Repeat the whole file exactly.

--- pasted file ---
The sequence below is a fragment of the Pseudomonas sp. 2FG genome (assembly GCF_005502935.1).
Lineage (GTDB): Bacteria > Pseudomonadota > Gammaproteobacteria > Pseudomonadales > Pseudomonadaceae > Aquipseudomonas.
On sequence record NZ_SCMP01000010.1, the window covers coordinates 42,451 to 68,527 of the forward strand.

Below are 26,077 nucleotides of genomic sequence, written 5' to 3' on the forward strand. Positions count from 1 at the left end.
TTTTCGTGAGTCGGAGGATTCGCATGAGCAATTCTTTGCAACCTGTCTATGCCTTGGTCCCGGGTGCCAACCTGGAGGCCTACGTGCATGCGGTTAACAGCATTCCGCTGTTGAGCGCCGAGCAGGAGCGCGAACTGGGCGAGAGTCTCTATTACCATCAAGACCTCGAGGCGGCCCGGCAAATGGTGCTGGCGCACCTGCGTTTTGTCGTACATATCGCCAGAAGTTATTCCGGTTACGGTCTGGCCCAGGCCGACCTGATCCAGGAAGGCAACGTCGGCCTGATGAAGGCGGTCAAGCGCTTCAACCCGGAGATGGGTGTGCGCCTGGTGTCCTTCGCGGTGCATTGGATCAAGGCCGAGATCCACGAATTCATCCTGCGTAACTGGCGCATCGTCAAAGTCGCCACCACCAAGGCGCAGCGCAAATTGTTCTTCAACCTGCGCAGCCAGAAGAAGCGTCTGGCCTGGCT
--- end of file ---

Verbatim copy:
The sequence below is a fragment of the Pseudomonas sp. 2FG genome (assembly GCF_005502935.1).
Lineage (GTDB): Bacteria > Pseudomonadota > Gammaproteobacteria > Pseudomonadales > Pseudomonadaceae > Aquipseudomonas.
On sequence record NZ_SCMP01000010.1, the window covers coordinates 42,451 to 68,527 of the forward strand.

Below are 26,077 nucleotides of genomic sequence, written 5' to 3' on the forward strand. Positions count from 1 at the left end.
TTTTCGTGAGTCGGAGGATTCGCATGAGCAATTCTTTGCAACCTGTCTATGCCTTGGTCCCGGGTGCCAACCTGGAGGCCTACGTGCATGCGGTTAACAGCATTCCGCTGTTGAGCGCCGAGCAGGAGCGCGAACTGGGCGAGAGTCTCTATTACCATCAAGACCTCGAGGCGGCCCGGCAAATGGTGCTGGCGCACCTGCGTTTTGTCGTACATATCGCCAGAAGTTATTCCGGTTACGGTCTGGCCCAGGCCGACCTGATCCAGGAAGGCAACGTCGGCCTGATGAAGGCGGTCAAGCGCTTCAACCCGGAGATGGGTGTGCGCCTGGTGTCCTTCGCGGTGCATTGGATCAAGGCCGAGATCCACGAATTCATCCTGCGTAACTGGCGCATCGTCAAAGTCGCCACCACCAAGGCGCAGCGCAAATTGTTCTTCAACCTGCGCAGCCAGAAGAAGCGTCTGGCCTGGCT